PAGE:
This week marks National Gardening Week, the biggest annual celebration of gardening from Monday 27th April until Sunday 3rd May this year, 2020. Whatever the weather and even if you don’t have a garden you can still get children enjoying gardening. Young children love getting involved in the practical side of gardening. But also love as understanding how and why things happen. If you have an inquisitive little one there’s some lovely books to help you with their questions – you find them in our dedicated Gardening Week section on the website here.
Gardening – What We Eat
It’s a valuable skill to learn and have an understanding of the life cycle of plants. Knowing where our food comes from and what it takes to nurture and support its growth gives children a bigger appreciation of the food that they eat. Children who get involved in growing their own fruits and vegetables are often more likely to try these and other new foods.
Children love taking on responsibility. Tending to a plant and ensuring it has everything it needs to grow is an incredibly rewarding pastime. My daughter has been checking her bean plant daily. She likes to ensure it’s in a warm, sunny spot and always reminds me daily that we need to water it – it’s a good job she does! Beans have not been something she’s wanted to try eating. However, at the weekend, she actually tried a French bean as she wanted to see how her bean might taste when it’s fully grown!
Home Learning Garden Ideas
Are you looking for home learning opportunities for maths and literacy? Then growing can be a great way to incorporate these skills in a contextual way. Young children to keep a bean diary documenting either in pictures and/ or words and sentences the growth of the bean. Introducing new vocabulary to them such as root, leaf, stem, shoot etc. incorporates science too. To bring in a little maths you could count how many leaves are on a stem each day. How many more was that than yesterday? You could use blocks or a ruler to measure your plant and track its progress. Learning can very much be active and should definitely be fun.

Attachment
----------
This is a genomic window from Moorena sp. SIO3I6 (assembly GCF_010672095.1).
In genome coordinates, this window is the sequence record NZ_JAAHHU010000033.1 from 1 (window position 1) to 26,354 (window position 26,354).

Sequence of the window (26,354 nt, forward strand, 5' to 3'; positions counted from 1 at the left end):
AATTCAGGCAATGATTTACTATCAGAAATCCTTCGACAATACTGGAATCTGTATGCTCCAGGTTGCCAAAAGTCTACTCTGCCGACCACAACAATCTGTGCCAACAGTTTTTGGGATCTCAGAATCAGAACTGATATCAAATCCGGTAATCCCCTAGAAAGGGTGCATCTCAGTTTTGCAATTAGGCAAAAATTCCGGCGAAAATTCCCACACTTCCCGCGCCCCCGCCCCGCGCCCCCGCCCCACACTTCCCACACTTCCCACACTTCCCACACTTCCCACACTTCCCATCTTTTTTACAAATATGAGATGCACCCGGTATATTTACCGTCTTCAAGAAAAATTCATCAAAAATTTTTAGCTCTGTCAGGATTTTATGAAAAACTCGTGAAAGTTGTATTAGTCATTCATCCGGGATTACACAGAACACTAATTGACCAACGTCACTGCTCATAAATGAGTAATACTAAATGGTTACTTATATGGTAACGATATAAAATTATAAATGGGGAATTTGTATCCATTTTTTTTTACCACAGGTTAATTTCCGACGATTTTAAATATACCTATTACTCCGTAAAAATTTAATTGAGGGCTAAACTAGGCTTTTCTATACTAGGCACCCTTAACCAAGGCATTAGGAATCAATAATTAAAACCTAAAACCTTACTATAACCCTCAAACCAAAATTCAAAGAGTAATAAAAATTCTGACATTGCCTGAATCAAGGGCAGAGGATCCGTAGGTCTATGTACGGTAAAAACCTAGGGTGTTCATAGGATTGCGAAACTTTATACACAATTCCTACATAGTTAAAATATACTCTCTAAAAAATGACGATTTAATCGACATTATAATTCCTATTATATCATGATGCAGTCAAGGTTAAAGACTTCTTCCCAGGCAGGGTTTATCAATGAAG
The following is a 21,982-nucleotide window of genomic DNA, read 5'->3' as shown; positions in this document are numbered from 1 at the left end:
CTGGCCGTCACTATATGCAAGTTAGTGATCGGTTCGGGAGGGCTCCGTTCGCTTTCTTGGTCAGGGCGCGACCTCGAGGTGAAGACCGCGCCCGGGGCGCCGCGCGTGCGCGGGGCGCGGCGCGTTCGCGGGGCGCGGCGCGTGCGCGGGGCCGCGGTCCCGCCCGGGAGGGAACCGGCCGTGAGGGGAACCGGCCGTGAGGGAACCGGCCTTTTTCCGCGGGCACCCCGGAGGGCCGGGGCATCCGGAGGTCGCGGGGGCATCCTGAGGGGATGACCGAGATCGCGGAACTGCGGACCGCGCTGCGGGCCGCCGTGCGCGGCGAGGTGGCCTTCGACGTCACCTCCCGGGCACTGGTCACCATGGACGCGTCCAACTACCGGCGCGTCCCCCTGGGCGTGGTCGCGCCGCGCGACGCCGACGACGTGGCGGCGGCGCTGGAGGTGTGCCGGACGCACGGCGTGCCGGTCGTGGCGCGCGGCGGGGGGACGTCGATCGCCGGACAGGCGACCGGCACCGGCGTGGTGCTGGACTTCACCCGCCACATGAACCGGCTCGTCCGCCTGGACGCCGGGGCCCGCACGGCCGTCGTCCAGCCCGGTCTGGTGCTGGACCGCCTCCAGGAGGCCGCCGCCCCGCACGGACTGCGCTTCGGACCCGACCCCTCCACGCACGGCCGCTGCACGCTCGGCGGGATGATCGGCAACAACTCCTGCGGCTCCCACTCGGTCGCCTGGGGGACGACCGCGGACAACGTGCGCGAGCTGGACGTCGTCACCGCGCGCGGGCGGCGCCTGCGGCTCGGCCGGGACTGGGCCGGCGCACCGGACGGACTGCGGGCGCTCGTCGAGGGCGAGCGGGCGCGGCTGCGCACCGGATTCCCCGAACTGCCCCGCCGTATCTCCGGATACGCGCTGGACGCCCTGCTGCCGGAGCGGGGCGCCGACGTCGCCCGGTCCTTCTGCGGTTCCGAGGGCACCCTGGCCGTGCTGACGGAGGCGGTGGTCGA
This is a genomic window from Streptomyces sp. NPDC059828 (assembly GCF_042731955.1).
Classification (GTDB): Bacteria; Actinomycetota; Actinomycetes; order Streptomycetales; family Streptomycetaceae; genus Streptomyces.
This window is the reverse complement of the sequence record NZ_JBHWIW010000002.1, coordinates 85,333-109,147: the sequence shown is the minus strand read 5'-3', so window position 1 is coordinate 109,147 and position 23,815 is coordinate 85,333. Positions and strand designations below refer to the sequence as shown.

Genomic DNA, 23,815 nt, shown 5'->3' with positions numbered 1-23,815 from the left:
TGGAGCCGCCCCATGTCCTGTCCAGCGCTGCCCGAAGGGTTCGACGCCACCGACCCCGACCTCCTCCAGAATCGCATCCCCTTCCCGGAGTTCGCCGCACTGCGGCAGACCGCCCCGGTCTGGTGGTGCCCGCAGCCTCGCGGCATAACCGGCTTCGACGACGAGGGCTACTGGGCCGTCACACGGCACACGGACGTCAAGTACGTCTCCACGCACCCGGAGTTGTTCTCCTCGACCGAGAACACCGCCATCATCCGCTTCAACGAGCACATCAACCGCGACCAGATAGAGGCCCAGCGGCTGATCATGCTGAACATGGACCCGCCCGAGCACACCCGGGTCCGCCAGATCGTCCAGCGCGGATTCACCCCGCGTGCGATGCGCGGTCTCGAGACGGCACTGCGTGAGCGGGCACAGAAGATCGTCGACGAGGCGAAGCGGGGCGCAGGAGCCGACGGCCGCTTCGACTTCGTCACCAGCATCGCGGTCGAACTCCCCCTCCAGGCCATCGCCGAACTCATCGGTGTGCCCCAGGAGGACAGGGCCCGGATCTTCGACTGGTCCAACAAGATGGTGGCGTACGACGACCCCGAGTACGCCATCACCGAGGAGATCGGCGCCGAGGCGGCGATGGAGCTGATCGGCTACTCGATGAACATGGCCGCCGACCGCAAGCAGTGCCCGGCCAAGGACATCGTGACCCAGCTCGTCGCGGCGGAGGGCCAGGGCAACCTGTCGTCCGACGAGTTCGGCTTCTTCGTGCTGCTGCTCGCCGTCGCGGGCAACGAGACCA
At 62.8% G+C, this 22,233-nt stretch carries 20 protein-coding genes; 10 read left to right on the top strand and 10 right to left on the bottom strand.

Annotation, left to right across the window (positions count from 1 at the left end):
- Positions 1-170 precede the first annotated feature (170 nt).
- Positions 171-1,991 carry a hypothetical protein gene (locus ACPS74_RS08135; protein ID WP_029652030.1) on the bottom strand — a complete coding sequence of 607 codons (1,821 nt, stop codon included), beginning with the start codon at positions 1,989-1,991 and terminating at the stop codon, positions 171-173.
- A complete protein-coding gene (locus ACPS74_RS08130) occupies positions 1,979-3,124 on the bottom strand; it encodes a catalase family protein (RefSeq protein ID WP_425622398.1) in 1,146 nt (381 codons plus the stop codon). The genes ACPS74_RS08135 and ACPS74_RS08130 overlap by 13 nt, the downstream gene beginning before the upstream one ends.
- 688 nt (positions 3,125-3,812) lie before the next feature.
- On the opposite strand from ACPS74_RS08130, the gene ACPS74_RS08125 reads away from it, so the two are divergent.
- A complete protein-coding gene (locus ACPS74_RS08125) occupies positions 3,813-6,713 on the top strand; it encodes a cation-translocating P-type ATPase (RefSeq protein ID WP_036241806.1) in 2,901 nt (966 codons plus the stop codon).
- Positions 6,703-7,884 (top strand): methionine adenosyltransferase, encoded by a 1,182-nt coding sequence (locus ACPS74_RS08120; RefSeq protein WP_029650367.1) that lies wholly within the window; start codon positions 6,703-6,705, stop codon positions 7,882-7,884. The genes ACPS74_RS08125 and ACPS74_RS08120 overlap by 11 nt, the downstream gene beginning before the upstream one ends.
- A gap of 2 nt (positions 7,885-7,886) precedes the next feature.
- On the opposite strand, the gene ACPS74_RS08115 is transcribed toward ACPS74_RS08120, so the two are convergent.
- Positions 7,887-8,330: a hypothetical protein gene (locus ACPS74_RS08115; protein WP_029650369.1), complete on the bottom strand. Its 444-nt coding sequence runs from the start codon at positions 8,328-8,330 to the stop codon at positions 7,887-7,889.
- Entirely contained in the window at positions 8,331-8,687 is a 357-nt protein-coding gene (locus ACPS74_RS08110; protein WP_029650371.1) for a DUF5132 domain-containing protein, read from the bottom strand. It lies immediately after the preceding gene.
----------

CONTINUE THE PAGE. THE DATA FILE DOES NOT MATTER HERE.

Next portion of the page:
Growth to children is like magic; especially if you choose the right sort of plants. You can quickly see the impact of your dedication and care. Planting a mixture of plants that will grow at different rates is very useful. This mixture of faster and longer growing times help to keep children interested and involved.
There’s an ever increasing range on the site of child friendly gardening tools, plants, and other resources. All designed to explore the world of the garden through real experiences or play. Even if your ‘garden’ is a pot on your kitchen window you can still enjoy the pleasure of growing with your child. Check out the range here.
One way to keep the memories of your garden alive is to take clippings and press them. As a child I would press flowers and then make them into bookmarks for friends and family. A lovely creative little craft. You could make leaf and flower collages or check out our arts and crafts range and get journalling your gardening efforts together.
Please do come and join our friendly Yes Bebe Babble group on Facebook. We’d love to see what gardening you’ve been up to with your little ones.